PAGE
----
A better way: a defector’s journey from hardship to happiness

Contentedness does not always come quickly to defectors resettling in the South. That’s the hard lesson that 50-year-old Kim In-sil has learned over her ten years in South Korea. Mrs. Kim escaped from the North and arrived in the South in 2004. She now works as a team manager at a cafe called “Dutch Forest,” and has found success and happiness by rising to a series of new challenges at the ripe old age of 50.

To run a cafe that serves beverages like coffee, a barista’s certificate is required. Mrs. Kim learned her coffee-making skills in 2015, earning two certifications. She then learned that the Hanawon resettlement facility was providing three years worth of ‘start-up business assistance,’ and resolved to get together with six fellow defectors and start a cafe.

The cafe was named from the outcome of a public contest: Dutch Forest. The simple menu and unique flavor of the coffee attracts customers of all ages.

Dutch coffee is brewed using a special method of extracting flavor from beans with cold water over 24 hours. Due to the longer brewing time, it is less bitter and has a milder and smoother flavor. Such flavors can only be achieved through patience, and the cafe has become popular.

In South Korea, knowledge is a valuable asset

At the end of the three-year support period, Mrs. Kim aimed to take over ownership of the shop. She emphasized how important learning is to succeed in South Korea.

When Mrs. Kim first arrived in the South, she was first offered work in a department store making dumplings by hand. The work didn’t require any special skills, but it was her first experience earning money in the South and she looked forward to it.   

But the reality was different to her expectations. Standing up in a public kitchen all day long making dumplings was difficult, and she was also made to do various chores. When there were lots of customers, orders piled up and she wasn’t even able to go to the bathroom.

Her exhaustion forced her to quit the job and she focused on regaining her strength, resolving to find another job. She next worked at a gas station, standing on her feet every day from 7am to 7pm.

One day, she began to cry. She was expecting to find happiness in South Korea, but it turned out that her new life was just as tough as her life in North Korea. The fact that she couldn’t imagine a better way forward was particularly disheartening. She began to drink and became depressed for a while, before resolving to find a better way forward.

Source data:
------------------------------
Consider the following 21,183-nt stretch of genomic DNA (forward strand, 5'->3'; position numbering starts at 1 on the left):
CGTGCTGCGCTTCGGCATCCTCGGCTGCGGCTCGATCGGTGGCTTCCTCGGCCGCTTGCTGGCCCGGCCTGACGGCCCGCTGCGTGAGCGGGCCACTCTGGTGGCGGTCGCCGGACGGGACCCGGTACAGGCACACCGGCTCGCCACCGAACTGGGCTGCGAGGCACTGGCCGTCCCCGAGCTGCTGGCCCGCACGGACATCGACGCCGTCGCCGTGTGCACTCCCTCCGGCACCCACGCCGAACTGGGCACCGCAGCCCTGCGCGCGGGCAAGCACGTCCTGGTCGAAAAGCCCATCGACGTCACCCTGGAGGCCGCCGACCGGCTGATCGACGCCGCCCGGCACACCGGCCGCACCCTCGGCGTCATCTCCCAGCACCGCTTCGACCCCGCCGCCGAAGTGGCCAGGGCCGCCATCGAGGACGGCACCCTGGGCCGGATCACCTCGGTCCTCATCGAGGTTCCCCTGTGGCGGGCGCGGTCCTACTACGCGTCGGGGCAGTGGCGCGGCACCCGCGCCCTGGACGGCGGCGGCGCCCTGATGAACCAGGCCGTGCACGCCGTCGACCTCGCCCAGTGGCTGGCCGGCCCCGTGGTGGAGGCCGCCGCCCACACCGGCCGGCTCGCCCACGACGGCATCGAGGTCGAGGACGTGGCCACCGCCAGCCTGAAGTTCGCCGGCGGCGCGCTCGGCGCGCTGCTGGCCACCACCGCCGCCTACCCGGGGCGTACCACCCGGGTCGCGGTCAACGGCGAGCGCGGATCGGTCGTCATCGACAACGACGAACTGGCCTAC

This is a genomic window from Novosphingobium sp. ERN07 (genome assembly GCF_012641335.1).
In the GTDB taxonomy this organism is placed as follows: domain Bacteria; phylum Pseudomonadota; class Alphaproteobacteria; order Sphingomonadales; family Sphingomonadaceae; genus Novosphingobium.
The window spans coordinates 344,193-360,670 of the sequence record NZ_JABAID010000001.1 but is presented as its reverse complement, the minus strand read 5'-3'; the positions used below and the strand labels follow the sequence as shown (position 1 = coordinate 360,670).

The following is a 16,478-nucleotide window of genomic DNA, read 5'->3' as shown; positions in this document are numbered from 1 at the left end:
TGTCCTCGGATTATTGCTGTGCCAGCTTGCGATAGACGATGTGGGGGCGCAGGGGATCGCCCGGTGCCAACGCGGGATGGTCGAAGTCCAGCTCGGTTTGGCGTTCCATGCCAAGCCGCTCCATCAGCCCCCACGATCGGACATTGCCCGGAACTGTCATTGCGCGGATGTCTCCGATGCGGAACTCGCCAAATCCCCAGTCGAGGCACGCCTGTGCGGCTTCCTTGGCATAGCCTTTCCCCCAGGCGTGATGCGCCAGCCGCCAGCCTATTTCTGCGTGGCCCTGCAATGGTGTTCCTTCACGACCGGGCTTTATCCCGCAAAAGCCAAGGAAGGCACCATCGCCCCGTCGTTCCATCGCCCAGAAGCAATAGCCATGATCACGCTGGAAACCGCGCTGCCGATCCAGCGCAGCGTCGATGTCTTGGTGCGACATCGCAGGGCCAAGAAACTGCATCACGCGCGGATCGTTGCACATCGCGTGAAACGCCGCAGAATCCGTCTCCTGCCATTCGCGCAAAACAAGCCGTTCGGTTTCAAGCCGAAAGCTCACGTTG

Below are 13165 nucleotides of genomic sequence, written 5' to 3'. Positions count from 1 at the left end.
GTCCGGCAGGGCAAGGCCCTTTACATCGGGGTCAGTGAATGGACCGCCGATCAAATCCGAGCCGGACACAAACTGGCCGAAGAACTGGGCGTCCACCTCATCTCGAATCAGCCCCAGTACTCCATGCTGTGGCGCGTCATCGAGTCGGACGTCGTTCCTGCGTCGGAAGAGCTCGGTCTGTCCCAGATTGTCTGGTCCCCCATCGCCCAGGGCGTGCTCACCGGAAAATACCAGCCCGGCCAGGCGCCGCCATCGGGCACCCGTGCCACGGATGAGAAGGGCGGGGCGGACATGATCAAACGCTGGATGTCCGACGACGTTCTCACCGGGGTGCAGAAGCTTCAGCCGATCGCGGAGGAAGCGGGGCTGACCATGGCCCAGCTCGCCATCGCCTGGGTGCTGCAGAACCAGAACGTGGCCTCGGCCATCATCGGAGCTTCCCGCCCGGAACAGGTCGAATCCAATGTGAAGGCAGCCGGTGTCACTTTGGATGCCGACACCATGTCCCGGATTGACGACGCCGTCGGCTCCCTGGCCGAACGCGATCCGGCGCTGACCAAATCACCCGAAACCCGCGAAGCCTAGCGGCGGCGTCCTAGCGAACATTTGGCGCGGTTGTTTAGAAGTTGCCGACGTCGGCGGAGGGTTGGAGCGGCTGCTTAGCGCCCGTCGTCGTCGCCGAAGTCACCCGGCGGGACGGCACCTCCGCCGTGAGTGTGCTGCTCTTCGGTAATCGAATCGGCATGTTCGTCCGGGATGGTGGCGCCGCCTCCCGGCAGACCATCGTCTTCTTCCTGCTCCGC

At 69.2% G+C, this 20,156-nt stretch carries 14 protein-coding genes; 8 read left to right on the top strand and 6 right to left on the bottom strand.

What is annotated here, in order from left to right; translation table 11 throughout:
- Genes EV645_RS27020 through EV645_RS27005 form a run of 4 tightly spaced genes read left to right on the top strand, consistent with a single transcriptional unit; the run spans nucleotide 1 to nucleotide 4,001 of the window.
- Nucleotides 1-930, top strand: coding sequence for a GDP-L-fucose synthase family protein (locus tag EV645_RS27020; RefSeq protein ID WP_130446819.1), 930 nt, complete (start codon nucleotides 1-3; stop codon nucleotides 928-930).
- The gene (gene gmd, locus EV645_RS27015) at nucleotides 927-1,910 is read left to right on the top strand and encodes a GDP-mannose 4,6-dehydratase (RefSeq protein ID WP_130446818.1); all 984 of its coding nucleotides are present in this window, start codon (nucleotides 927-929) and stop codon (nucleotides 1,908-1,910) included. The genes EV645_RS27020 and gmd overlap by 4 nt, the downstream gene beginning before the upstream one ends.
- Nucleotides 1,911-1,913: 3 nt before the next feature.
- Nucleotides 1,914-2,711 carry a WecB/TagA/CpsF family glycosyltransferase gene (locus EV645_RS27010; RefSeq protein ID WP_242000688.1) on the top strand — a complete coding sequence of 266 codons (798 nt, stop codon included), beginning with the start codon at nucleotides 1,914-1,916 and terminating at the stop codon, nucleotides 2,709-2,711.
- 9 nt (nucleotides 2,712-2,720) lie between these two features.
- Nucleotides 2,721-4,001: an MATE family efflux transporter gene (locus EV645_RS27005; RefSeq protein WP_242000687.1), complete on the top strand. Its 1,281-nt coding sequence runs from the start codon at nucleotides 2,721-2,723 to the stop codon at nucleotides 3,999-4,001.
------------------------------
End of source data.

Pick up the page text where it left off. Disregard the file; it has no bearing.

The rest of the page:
Opening doors through education

Mrs. Kim concluded that it would be difficult to find employment at an office, considering that she didn’t know how to use a computer. Those who complete a six month computer training course at Hanawon receive assistance in getting further computer education for free, but this took quite a bit of time, so she decided to go another way. She attended a two-month class at the Korea Agency for Digital Opportunity and Promotion, where she earned certificates in Microsoft Office applications.

After earning the certifications, it took an additional few months for Mrs. Kim to get a job. She applied to work at a university-affiliated hospital, but was slightly discouraged because the interviewer was only able to select two out of eleven applicants. Within the candidate pool, there were individuals who already had industry knowledge and experience, making it hard for Mrs. Kim to make the cut. She realized that the more certifications and experience she had, the wider the net she could cast with her applications.

In the end she got the job. Her duty was to manage a database at a hospital with over 3,000 patients, but she become accustomed to the grueling work within three months. Mrs. Kim also got some experience working at a materials factory, overseeing sales. Her initial salary was raised after three months, in recognition of her performance and effort.

Today, Mrs. Kim manages her cafe and is also studying social welfare on the side. She says that working at the cafe has helped her to find confidence and hopes to work in social welfare after unification. To learn more about social welfare, she serves as a volunteer in her spare time. Another long term goal of hers is to open up a coffee shop in North Korea after unification, so she can serve refreshments to friends and family in her hometown.    

*This article has been brought to you thanks to support from the Korea Press Foundation.

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